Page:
Writing in Regulation magazine, Timothy Sandefur of the Pacific Legal Foundation argues certificate of need laws are not intended to protect the public but instead are designed to restrict competition and boost prices existing companies can charge. 

You Shouldn’t Have to Ask Your Competitors for Permission to Start a Business
Ilya Shapiro of the Cato Institute argues CON laws make it more difficult and expensive for companies to create new jobs and innovate. Even more troubling, Shapiro says, is the use of CON laws by existing businesses to bar newcomers from competing against them. 

Certified: The Need to Repeal CON: Counter to Their Intent, Certificate-of-Need Laws Raise Health Care Costs
Jon Sanders of the John Locke Foundation says CON laws fail to lower health care costs and in many instances actually increase costs. Sanders says state leaders could best honor the intent behind CON programs – preventing unnecessary increases in health care costs – by repealing those laws. 

The Failure of Government Central Planning: Washington’s Medical Certificate of Need Program
John Barnes of the Washington Policy Center describes the history of the certificate of need concept, summarizes how the Washington State CON law works, compares its stated goals with actual performance, and offers practical policy recommendations for improving access to affordable health care for the people of Washington. 

Certificate-of-Need Laws: It’s Time for Repeal
Roy Cordato of the John Locke Foundation (JLF) examines certificate of need regulations in the first of a series of annual research papers from JLF devoted to explaining the principles of free markets and applying them to current controversies in North Carolina.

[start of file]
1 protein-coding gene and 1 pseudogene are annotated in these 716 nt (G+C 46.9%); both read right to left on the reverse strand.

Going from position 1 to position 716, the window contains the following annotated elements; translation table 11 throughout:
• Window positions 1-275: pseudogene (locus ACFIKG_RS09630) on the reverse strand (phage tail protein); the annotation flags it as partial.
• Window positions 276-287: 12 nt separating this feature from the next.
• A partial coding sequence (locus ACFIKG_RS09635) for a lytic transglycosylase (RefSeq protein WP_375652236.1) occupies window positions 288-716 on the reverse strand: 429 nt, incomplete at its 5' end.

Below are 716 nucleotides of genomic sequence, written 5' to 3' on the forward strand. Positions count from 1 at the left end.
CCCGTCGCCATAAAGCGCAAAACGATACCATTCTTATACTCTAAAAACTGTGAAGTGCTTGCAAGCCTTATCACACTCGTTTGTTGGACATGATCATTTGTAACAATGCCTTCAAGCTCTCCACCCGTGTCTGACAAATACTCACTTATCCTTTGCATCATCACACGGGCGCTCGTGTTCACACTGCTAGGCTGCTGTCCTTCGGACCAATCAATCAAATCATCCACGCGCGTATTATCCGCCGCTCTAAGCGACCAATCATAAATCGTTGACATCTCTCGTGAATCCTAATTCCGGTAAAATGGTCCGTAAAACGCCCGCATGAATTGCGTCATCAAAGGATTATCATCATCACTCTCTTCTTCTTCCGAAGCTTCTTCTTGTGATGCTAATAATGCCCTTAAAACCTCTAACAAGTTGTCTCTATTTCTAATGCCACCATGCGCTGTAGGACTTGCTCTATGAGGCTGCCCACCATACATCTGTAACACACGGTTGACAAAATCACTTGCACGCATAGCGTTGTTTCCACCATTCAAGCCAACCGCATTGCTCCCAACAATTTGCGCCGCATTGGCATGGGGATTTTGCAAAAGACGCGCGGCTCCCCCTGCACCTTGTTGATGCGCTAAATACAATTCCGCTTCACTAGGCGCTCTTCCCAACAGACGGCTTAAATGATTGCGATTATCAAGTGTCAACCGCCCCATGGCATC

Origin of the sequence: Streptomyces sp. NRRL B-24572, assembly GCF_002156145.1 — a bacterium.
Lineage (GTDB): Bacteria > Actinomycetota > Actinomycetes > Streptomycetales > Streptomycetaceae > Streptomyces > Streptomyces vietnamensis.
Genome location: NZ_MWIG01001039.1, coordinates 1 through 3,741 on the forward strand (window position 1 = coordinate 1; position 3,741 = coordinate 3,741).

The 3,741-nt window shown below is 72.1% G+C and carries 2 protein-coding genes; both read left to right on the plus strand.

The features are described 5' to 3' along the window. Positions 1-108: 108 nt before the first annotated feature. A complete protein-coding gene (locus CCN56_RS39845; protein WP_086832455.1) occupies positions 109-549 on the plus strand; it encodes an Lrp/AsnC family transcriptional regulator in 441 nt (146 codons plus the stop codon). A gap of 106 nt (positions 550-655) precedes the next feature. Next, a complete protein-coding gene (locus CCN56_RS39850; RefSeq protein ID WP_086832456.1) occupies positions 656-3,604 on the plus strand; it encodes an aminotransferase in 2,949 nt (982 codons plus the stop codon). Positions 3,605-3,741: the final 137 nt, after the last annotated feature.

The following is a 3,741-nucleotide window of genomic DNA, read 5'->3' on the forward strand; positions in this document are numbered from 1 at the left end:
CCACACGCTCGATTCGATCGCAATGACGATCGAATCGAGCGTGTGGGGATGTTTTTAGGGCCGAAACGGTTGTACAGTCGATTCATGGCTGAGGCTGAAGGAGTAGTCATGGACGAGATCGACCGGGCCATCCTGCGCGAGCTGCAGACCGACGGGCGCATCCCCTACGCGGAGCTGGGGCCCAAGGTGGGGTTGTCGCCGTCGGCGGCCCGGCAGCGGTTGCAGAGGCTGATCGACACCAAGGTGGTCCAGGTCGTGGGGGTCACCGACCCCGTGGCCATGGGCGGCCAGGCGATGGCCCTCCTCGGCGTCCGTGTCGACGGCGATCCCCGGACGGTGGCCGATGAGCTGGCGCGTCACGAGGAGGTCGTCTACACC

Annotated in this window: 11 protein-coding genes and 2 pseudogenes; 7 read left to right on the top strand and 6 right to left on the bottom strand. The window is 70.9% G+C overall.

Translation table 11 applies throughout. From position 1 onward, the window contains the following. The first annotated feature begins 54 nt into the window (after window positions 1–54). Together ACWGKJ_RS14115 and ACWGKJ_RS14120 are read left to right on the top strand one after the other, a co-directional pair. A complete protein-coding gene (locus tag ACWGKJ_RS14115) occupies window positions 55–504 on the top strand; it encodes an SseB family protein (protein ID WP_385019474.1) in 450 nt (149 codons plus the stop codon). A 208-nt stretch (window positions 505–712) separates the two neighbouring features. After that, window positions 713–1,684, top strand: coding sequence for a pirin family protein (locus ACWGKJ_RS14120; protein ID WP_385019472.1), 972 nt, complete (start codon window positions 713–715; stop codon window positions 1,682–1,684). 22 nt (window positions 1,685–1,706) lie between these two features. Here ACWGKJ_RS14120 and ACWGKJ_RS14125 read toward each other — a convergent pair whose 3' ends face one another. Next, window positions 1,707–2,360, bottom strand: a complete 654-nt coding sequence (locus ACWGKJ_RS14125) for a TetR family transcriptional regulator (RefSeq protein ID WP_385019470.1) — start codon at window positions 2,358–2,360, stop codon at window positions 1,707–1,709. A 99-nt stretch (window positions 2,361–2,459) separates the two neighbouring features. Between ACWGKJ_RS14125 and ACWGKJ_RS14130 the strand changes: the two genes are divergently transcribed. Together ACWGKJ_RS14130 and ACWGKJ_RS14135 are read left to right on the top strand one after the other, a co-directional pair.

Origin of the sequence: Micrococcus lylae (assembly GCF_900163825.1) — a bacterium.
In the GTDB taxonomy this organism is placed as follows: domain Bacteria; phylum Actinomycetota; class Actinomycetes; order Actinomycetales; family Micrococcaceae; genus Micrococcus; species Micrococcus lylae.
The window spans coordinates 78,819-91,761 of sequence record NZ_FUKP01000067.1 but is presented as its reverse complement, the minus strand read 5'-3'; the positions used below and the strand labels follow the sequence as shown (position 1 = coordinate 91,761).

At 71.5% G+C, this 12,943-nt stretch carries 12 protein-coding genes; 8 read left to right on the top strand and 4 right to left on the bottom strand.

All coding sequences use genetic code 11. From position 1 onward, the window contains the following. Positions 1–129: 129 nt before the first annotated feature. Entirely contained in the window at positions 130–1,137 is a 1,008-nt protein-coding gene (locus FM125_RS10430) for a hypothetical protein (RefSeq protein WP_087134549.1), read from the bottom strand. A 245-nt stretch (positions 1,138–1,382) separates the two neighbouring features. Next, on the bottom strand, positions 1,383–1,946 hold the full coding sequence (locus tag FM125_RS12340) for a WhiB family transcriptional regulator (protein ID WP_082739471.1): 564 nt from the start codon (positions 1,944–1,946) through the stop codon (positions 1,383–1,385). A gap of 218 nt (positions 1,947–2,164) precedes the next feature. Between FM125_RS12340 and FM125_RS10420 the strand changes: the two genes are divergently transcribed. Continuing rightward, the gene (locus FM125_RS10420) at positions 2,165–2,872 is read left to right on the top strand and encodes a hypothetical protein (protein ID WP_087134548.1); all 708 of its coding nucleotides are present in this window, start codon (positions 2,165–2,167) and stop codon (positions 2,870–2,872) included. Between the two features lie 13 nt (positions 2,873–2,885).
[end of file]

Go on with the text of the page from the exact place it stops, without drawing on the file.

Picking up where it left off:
Certificates of Need: A Bad Idea Whose Time Has Passed
In a policy analysis from the James Madison Institute, Peter Doherty notes certificate of need laws arose largely in response to federal incentives adopted in 1974 and have stifled competition, raised existing providers’ profits, and given “little or no benefit to consumers.” Doherty writes, “Despite all the good intentions and despite the federal government strengthening the role of state authorities in the late 1970s, it was clear by the early 1980s that the design was not working. Not only were costs failing to come down as a result of CON reviews by health care planning bureaucrats, but they were increasing.” He concludes CON programs should be abolished. 

Health Care in the States
Michael Tanner compares health care reform among the states. Without a universal model to follow, states are creating their own reforms. Tanner examines how cost-effectiveness, insurability, and affordability vary between states.

Nothing in this Research & Commentary is intended to influence the passage of legislation, and it does not necessarily represent the views of The Heartland Institute. For further information on this subject, visit Health Care News at, The Heartland Institute’s website at, and PolicyBot, Heartland’s free online research database at